(Sacramento, CA) – In a ruling that recognizes the critical right of all parents to participate in their children’s education, a federal court today rejected Gustine, California school officials’ attempt to dismiss a Latina mother’s lawsuit challenging the school principal’s decision to ban her from campus after she sought to protect her son’s education. The court held that banning parents from school cannot be done in retaliation for exercise of free-speech rights. It further held that, under California law, no parental ban can extend beyond two weeks without providing the parent as chance at a hearing to contest the legitimacy of the ban.
The decision comes in a lawsuit filed by MALDEF (Mexican American Legal Defense and Educational Fund) on behalf of a Latina mother who was indefinitely banned from a Merced County elementary school after lodging complaints about her son’s treatment in class.
In denying a motion filed by the defendants – the school principal and two other officials – to dismiss the case, U.S. District Court Judge Anthony W. Ishii ruled on Thursday that barring a parent from campus indefinitely in retaliation for free-speech activity was unlawful. Further, Judge Ishii held that, “California law provides a sufficiently concrete right allowing parents to participate in their child’s education, such that an alleged ‘indefinite ban’ cannot be imposed without a hearing.”
“California law acknowledges the importance of parental involvement in children’s education,” said Thomas A. Saenz, MALDEF president and general counsel. “This court ruling recognizes that such involvement cannot be unfairly or arbitrarily denied to any parent.”
The lawsuit was filed in September 2017 on behalf of Claudia Macias, who complained in August 2015 to the then-principal of Romero Elementary School – the only school in an unincorporated community in Merced County – that her fourth-grade son’s assigned teacher behaved in a manner that triggered the boy’s acute anxiety.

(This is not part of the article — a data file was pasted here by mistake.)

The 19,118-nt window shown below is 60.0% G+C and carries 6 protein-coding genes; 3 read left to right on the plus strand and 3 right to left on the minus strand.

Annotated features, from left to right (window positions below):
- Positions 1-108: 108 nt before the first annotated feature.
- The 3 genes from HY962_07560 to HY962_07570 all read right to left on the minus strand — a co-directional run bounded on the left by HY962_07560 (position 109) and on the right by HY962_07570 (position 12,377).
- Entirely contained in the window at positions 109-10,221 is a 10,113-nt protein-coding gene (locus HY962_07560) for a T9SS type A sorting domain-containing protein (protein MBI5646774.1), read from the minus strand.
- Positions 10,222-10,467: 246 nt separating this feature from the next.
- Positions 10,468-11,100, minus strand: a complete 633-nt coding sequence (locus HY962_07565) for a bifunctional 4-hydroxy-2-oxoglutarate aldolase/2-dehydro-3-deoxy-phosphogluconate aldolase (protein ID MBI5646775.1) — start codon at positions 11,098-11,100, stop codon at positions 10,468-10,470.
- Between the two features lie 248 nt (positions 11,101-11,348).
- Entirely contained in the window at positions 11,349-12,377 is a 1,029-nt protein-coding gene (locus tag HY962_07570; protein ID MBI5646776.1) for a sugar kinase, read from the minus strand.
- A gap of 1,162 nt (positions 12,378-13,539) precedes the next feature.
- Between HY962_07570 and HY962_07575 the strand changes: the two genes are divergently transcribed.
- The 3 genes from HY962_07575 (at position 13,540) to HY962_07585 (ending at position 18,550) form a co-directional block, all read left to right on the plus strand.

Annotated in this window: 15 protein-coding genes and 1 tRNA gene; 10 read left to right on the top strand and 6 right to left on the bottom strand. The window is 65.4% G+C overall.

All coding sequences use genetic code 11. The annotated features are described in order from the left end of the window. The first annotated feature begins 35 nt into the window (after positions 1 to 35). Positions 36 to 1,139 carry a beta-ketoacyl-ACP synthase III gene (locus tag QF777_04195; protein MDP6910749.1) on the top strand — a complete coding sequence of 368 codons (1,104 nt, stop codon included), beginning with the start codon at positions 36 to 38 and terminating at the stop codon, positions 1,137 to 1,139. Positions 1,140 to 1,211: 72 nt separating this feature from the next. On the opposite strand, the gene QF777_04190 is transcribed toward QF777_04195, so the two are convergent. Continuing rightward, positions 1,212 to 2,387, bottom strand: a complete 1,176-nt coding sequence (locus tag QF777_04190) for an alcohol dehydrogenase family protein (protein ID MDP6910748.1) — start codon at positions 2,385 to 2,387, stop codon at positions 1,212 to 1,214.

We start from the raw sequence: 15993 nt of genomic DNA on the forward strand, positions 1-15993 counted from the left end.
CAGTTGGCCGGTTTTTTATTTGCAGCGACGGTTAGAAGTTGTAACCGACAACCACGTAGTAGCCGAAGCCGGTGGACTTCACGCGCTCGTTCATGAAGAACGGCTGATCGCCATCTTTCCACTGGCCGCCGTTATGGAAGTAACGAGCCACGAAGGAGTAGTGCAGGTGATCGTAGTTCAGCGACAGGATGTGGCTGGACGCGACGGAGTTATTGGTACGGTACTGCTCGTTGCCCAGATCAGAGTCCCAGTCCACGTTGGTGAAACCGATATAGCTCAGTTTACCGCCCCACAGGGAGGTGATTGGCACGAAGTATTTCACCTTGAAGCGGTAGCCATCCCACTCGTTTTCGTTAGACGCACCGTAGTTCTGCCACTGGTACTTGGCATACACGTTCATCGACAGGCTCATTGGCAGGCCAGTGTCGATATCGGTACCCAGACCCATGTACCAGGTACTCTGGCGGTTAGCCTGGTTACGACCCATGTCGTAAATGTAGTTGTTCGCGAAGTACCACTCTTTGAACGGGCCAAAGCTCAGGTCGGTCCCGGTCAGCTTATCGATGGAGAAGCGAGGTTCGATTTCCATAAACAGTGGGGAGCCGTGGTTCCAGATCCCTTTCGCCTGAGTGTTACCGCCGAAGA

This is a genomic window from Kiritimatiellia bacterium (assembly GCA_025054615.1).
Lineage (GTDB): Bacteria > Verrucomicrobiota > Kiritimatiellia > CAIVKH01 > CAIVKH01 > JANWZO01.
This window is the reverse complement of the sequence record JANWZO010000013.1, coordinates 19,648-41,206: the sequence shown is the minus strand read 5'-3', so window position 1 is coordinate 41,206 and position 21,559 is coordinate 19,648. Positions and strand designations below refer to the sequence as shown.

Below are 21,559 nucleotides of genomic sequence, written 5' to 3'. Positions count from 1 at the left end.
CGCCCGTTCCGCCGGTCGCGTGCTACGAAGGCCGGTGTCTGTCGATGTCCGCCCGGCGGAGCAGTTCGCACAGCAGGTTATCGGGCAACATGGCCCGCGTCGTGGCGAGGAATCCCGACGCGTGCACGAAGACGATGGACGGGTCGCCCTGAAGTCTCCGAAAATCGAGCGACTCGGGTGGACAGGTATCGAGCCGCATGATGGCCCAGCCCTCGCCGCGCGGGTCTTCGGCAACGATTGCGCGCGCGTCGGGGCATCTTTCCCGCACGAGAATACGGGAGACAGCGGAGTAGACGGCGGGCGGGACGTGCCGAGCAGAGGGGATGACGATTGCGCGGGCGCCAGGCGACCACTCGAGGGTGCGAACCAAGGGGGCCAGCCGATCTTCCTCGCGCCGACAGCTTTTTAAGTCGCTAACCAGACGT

Macias and her husband appealed to the principal, Lisa Filippini, to assign their son to a different classroom. The parents arranged to visit the classroom in September 2015, but were turned away by Filippini. The principal summoned the school’s resource officer, a Merced County Sheriff’s deputy, and told Macias she was indefinitely banned from the school after claiming she screamed at and harassed two teachers.
The deputy told Macias that she would be arrested if she ever returned to the school unless it was an emergency. The indefinite ban did not extend to her husband, but the deputy escorted them both out of the school. As a result of this week’s ruling, Macias will be able to move forward in proving that the unconstitutional actions she alleges did occur.
“The court’s decision makes clear that school officials cannot circumvent California parental involvement rights by retaliating against advocate-parents by indefinitely banning them under the guise of maintaining order on campus,” said MALDEF staff attorney Juan Rodriguez.
The lawsuit names Filippini, Gustine Unified School District Superintendent Bill Morones, who upheld her decisions and is currently on leave from his job, and the school resource officer, Brian Miller, as individual defendants. It alleges that they violated Macias’ First Amendment right to criticize how they treated her son and further violated her free-speech rights by banning her from the school, thus preventing further discussion of her son’s needs.
The suit also asserts that the school officials and the district violated Macias’ Fourteenth Amendment rights under the Due Process Clause by depriving her of the right to participate in her child’s education – a right clearly recognized in California law – without a hearing to contest that denial.
The parents eventually transferred their son to a school in a different town and district.